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Purification Process Development with Monoliths: III. Process Modeling

P. Gagnon

Roadmap to Process Development, issue 3/2010, Bia Separations

The first two articles in this series addressed column selectivity and capacity. This article discusses how to apply results from these preliminary studies to create fully functional multi-step purification procedures. The principles described here can be applied to proteins, plasmids, or virus particles.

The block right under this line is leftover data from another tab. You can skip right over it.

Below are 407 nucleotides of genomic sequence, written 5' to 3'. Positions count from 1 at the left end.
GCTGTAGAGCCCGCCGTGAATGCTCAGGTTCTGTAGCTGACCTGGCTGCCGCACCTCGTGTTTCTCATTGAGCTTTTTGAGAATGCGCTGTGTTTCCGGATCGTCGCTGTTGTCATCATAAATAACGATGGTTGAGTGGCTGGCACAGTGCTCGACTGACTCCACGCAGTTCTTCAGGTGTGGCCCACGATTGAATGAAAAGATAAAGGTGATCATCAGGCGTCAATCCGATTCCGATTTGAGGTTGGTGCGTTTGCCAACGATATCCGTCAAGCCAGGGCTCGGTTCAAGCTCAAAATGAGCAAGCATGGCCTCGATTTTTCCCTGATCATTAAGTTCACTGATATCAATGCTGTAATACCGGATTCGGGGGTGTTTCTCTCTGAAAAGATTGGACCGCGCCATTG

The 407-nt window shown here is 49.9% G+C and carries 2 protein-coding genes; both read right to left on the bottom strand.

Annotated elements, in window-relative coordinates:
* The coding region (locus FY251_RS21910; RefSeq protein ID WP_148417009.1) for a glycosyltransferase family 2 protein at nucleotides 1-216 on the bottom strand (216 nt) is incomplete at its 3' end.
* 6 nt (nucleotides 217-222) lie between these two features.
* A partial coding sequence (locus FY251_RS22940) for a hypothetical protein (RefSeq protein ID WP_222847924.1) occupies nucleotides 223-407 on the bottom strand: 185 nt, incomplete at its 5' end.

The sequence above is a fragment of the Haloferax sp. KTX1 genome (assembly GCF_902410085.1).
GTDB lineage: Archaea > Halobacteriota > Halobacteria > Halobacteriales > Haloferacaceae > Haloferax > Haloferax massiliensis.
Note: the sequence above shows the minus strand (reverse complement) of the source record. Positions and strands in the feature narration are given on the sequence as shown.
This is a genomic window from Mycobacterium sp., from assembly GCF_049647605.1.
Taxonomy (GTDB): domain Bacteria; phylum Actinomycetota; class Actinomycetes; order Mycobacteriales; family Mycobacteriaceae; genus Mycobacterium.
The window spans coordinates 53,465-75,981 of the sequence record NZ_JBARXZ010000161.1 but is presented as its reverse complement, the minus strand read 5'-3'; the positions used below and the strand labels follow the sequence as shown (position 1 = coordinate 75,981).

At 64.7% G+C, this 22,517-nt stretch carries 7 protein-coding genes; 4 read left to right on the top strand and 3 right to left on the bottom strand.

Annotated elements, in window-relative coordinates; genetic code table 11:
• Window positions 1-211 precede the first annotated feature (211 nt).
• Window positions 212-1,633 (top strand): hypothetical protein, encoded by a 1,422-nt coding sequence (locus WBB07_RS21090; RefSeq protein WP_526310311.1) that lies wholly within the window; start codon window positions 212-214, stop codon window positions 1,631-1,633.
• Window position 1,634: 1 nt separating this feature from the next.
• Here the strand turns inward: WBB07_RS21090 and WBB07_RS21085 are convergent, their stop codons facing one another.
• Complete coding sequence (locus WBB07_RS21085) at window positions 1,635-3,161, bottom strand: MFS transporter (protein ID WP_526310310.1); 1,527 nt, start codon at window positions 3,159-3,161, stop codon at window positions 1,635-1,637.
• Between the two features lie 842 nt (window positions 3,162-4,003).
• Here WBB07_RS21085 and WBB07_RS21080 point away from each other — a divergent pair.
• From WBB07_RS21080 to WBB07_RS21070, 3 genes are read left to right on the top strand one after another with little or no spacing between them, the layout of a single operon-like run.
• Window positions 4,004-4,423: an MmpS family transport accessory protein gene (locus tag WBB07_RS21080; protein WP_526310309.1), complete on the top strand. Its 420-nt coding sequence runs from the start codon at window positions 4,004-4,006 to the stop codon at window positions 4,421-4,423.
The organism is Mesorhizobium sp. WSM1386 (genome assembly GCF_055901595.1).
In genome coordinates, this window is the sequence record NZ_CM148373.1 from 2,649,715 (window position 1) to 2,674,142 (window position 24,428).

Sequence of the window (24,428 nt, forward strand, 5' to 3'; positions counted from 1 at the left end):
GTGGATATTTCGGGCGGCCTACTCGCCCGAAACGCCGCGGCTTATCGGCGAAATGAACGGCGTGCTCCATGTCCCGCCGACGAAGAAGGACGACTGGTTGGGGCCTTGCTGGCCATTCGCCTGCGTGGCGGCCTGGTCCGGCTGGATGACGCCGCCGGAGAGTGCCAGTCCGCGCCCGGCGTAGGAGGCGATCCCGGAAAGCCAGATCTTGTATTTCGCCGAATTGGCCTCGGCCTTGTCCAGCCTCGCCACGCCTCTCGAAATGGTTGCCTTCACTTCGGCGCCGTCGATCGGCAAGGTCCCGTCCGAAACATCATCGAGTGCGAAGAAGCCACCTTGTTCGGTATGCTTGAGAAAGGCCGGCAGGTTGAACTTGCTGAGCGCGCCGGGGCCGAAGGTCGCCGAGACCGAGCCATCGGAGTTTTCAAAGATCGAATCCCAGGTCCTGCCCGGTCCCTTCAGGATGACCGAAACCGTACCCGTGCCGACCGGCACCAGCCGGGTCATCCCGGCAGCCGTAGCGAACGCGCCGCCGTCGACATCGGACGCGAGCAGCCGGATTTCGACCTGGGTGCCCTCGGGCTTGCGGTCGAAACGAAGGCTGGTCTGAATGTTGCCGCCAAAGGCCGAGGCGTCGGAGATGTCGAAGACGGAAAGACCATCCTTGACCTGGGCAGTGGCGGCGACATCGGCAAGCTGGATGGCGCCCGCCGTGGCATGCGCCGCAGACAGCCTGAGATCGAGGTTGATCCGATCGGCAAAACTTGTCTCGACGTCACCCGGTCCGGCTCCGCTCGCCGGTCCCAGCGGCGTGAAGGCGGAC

Process modeling represents a nexus at which the theoretical ideals of purification meet the practical limitations of the laboratory, or in less elegant terms: where the rubber meets the road. The key theoretical principle is the notion of developing an orthogonal purification process. Orthogonal means pertaining to right angles. In purification terms, it translates to combining purification methods that are highly complementary to one another. Its value resides in the presumption that different purification methods bind the product by different sites, along with a unique subset of contaminants. The more complementary the methods, the lower the overlap in contaminant subsets, and the higher the purification factor offered by the particular combination of methods.


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